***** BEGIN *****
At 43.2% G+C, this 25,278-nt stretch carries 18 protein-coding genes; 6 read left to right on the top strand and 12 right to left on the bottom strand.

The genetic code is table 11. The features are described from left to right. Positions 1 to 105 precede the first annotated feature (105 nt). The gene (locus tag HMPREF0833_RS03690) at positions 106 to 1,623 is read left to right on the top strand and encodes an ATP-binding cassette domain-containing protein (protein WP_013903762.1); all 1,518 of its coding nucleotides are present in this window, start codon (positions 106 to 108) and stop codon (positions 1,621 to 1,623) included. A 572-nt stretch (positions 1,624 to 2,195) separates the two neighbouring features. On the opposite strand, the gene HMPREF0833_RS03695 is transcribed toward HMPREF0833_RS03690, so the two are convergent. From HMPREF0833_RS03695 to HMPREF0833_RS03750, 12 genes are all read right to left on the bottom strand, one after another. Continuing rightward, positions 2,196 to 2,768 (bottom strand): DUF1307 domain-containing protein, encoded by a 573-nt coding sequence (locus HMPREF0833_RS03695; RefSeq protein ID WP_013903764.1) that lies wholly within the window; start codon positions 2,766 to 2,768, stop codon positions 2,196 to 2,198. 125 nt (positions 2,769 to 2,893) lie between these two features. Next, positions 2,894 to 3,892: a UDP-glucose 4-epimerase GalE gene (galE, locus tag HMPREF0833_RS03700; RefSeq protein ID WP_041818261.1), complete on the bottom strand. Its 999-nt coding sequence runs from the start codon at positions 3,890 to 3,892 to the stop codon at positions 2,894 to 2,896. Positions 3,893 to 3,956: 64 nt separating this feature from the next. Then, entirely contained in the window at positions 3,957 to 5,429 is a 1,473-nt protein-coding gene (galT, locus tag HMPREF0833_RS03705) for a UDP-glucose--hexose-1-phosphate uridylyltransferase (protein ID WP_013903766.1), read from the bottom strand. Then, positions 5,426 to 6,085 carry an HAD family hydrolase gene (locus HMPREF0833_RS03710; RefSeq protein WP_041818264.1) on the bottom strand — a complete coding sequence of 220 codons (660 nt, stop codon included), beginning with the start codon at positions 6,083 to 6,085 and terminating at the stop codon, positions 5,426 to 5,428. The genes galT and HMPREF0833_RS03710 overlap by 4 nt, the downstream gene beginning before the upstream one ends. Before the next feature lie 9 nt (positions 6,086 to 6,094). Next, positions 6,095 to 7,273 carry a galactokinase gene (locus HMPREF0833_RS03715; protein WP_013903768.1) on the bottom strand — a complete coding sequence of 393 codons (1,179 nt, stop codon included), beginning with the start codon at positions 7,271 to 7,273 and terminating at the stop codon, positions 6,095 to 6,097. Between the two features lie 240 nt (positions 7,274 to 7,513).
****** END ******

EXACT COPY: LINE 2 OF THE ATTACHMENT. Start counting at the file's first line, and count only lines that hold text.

The genetic code is table 11. The features are described from left to right. Positions 1 to 105 precede the first annotated feature (105 nt). The gene (locus tag HMPREF0833_RS03690) at positions 106 to 1,623 is read left to right on the top strand and encodes an ATP-binding cassette domain-containing protein (protein WP_013903762.1); all 1,518 of its coding nucleotides are present in this window, start codon (positions 106 to 108) and stop codon (positions 1,621 to 1,623) included. A 572-nt stretch (positions 1,624 to 2,195) separates the two neighbouring features. On the opposite strand, the gene HMPREF0833_RS03695 is transcribed toward HMPREF0833_RS03690, so the two are convergent. From HMPREF0833_RS03695 to HMPREF0833_RS03750, 12 genes are all read right to left on the bottom strand, one after another. Continuing rightward, positions 2,196 to 2,768 (bottom strand): DUF1307 domain-containing protein, encoded by a 573-nt coding sequence (locus HMPREF0833_RS03695; RefSeq protein ID WP_013903764.1) that lies wholly within the window; start codon positions 2,766 to 2,768, stop codon positions 2,196 to 2,198. 125 nt (positions 2,769 to 2,893) lie between these two features. Next, positions 2,894 to 3,892: a UDP-glucose 4-epimerase GalE gene (galE, locus tag HMPREF0833_RS03700; RefSeq protein ID WP_041818261.1), complete on the bottom strand. Its 999-nt coding sequence runs from the start codon at positions 3,890 to 3,892 to the stop codon at positions 2,894 to 2,896. Positions 3,893 to 3,956: 64 nt separating this feature from the next. Then, entirely contained in the window at positions 3,957 to 5,429 is a 1,473-nt protein-coding gene (galT, locus tag HMPREF0833_RS03705) for a UDP-glucose--hexose-1-phosphate uridylyltransferase (protein ID WP_013903766.1), read from the bottom strand. Then, positions 5,426 to 6,085 carry an HAD family hydrolase gene (locus HMPREF0833_RS03710; RefSeq protein WP_041818264.1) on the bottom strand — a complete coding sequence of 220 codons (660 nt, stop codon included), beginning with the start codon at positions 6,083 to 6,085 and terminating at the stop codon, positions 5,426 to 5,428. The genes galT and HMPREF0833_RS03710 overlap by 4 nt, the downstream gene beginning before the upstream one ends. Before the next feature lie 9 nt (positions 6,086 to 6,094). Next, positions 6,095 to 7,273 carry a galactokinase gene (locus HMPREF0833_RS03715; protein WP_013903768.1) on the bottom strand — a complete coding sequence of 393 codons (1,179 nt, stop codon included), beginning with the start codon at positions 7,271 to 7,273 and terminating at the stop codon, positions 6,095 to 6,097. Between the two features lie 240 nt (positions 7,274 to 7,513).